The New Approach program, launched by the European Commission in 1985, aims to ensure the lowest level of product safety and facilitate the free movement of products within a single market. These directives and harmonized CE standards contain a number of basic requirements for safety, health, the environment and consumer protection.
The New Approach Directives have to be transposed into national laws by the member states and thus form a whole body of legal arrangements at the community level. A visual symbol has been added to indicate that a product complies with the CE marking, and this program has been shaped into a set of basic requirements. These requirements are based on harmonized European standards and the European Technical Approval Guidelines, which translate basic requirements into technical specifications. In this regard, the CE marking has become a mandatory label for all products covered by one or more directives.
The CE marking is a mandatory indication that the products concerned may be placed on the market in the European Union countries and within the European Economic Area. In order to prove that the product complies with the criteria specified in the directive or directives, the manufacturer must first prepare a European Union conformity certificate and then affix the CE mark on the product. These criteria are mainly focused on safety, public health and consumer protection.
The countries of the European Union and the European Economic Area have bilateral commitments:
Check whether the manufacturer is justified in placing products on the market in accordance with the essential requirements of the directive or directives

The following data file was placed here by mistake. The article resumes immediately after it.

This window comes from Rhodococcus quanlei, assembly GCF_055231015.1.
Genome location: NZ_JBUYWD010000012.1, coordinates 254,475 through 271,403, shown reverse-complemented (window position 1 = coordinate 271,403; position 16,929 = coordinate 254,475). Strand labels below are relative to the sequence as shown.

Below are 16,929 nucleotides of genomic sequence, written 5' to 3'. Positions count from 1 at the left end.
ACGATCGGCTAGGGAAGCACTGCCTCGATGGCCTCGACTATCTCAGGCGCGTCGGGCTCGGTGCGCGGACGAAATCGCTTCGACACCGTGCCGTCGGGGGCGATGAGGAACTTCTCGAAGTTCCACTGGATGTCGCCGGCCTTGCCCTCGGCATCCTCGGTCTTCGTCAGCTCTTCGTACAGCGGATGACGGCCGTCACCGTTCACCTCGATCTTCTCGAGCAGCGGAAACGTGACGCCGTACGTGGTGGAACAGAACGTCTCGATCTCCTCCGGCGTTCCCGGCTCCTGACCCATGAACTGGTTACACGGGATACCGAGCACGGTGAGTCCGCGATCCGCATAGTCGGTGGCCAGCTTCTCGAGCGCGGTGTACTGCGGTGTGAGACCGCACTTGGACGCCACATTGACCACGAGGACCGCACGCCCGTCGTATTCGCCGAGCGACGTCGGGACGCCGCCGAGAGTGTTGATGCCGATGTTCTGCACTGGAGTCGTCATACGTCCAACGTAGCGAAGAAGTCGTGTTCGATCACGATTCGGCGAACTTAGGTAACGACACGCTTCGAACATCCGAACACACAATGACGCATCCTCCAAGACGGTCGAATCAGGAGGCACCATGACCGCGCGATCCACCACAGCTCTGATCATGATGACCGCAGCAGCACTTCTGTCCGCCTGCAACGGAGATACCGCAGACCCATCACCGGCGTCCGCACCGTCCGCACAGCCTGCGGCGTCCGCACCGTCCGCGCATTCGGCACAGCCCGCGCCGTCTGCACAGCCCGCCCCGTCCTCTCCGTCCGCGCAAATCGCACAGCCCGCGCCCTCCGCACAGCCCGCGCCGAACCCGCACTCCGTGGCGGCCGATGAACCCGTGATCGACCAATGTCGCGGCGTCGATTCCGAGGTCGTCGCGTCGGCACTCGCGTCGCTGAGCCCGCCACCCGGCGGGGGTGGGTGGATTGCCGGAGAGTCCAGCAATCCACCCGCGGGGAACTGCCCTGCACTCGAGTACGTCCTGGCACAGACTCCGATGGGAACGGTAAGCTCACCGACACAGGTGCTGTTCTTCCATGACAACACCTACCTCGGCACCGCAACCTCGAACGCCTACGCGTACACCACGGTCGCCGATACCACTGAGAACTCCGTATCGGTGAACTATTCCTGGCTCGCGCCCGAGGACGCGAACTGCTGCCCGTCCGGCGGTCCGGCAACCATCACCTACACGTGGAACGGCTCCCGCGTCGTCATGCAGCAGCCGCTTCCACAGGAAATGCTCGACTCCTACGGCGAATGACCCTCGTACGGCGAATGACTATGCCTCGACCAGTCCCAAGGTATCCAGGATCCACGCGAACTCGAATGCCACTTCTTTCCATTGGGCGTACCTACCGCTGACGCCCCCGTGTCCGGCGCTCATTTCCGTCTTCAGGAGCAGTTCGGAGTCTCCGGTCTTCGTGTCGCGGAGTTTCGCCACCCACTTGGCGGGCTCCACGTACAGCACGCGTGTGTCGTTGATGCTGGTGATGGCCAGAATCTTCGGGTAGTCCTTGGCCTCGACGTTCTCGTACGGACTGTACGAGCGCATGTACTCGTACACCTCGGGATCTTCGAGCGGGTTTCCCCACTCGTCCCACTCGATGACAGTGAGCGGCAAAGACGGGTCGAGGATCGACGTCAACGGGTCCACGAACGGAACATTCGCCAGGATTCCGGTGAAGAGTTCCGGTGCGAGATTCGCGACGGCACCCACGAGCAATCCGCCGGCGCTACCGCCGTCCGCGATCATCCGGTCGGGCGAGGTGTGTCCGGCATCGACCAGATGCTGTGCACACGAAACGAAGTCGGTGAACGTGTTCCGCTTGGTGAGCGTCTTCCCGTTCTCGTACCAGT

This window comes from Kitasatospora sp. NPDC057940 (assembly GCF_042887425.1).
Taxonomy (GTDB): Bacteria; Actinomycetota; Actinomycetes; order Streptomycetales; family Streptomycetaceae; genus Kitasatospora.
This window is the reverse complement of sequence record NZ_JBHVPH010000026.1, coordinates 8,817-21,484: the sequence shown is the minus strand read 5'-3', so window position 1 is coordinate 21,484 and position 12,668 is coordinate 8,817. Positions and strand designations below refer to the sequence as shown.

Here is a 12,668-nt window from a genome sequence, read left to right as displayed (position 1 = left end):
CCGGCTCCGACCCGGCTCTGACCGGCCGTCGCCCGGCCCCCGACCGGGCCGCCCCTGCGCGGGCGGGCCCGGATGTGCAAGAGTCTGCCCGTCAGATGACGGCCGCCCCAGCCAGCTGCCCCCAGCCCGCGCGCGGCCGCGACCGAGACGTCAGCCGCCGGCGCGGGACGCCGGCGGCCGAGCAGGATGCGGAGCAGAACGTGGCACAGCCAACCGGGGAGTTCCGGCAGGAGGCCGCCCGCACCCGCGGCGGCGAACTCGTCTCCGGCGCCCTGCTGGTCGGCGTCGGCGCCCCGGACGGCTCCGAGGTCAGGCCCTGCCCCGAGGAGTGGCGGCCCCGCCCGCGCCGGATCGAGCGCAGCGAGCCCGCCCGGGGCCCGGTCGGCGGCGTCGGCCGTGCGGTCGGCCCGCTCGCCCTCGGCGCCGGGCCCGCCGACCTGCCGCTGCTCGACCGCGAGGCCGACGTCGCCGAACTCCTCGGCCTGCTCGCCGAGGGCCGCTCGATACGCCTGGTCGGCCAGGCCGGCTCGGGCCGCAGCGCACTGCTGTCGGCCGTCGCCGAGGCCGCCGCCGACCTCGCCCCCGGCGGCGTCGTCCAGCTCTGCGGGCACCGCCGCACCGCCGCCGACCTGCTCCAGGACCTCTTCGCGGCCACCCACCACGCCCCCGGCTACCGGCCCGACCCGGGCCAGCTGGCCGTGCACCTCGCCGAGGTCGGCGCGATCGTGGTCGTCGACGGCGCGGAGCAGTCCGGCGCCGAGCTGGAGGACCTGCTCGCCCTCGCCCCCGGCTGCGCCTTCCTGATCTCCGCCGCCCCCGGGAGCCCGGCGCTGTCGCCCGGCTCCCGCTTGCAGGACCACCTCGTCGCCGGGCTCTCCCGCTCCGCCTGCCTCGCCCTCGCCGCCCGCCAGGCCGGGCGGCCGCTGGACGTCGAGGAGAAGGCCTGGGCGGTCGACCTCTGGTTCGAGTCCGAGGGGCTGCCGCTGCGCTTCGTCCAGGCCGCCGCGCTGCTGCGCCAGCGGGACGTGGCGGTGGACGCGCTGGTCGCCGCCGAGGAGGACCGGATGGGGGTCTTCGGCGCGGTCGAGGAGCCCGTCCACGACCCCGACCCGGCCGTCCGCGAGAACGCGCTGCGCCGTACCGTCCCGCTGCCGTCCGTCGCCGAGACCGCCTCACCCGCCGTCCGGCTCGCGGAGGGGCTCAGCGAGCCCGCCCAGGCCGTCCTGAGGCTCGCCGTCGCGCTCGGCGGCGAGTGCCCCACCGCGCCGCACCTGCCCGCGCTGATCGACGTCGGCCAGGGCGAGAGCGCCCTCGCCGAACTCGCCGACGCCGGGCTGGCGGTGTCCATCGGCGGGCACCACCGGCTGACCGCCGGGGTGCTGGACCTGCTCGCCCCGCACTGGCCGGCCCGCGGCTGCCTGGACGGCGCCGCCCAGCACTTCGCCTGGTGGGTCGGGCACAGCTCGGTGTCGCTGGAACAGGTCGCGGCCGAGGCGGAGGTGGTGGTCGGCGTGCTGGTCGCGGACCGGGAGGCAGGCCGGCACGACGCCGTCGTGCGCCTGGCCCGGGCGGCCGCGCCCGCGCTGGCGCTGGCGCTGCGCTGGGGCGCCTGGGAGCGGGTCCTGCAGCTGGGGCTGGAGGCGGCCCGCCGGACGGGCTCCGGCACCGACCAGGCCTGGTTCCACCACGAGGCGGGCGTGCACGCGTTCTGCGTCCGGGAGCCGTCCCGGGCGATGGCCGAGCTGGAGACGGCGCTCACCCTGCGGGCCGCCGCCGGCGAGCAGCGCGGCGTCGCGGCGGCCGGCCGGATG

Ensuring the free circulation of CE-marked products regardless of origin
The affixing of the CE marking on a product is either the responsibility of the manufacturer depending on the nature of the risks present in the product, or is carried out following third party conformity assessment studies and compliance checks. In short, all products covered by the New Approach Directives must bear the CE mark.
Harmonized standards or harmonized standards are European standards developed by a recognized European standards body. These are organizations such as the European Standards Committee (CEN), the European Electrotechnical Standardization Committee (CENELEC) or the European Telecommunications Standards Committee (ETSI). The European Commission may request a harmonized standard (CE standard) by requesting one of these bodies.
Manufacturers and conformity assessment bodies use these harmonized standards to demonstrate that products, services or processes comply with the relevant directives. These CE standards are published in the Official Journal of the European Union.
For example, the main CE standards for electrical and electronic products are:
TS EN 61000 Electromagnetic compatibility (EMC)
Equipment for explosive atmospheres
TS EN 13237 Potentially explosive atmospheres - Terms and definitions for equipment and protective systems intended for use in potentially explosive atmospheres
Low Voltage (LVD)
TS EN 50363 Insulation, sheathing and coating materials for low-voltage power cables
TS EN 50566 30 The basic restrictions on human exposure to electromagnetic fields in the frequency range from MHz to 6 GHz, and the exposure limit values and the suitability of radio communication elements
Restriction of the use of certain hazardous substances (RoHS)
TS EN IEC 63000 Technical documentation for the evaluation of electrical and electronic products according to the limitation of hazardous substances
Our company also provides services on CE standards within the scope of certification services. Thanks to these services, enterprises are able to produce more efficient, high performance and quality products in a safe, fast and uninterrupted manner.
The services regarding CE standards within the scope of certification services are only one of the services provided by our organization in this respect. Many other certification services are also available.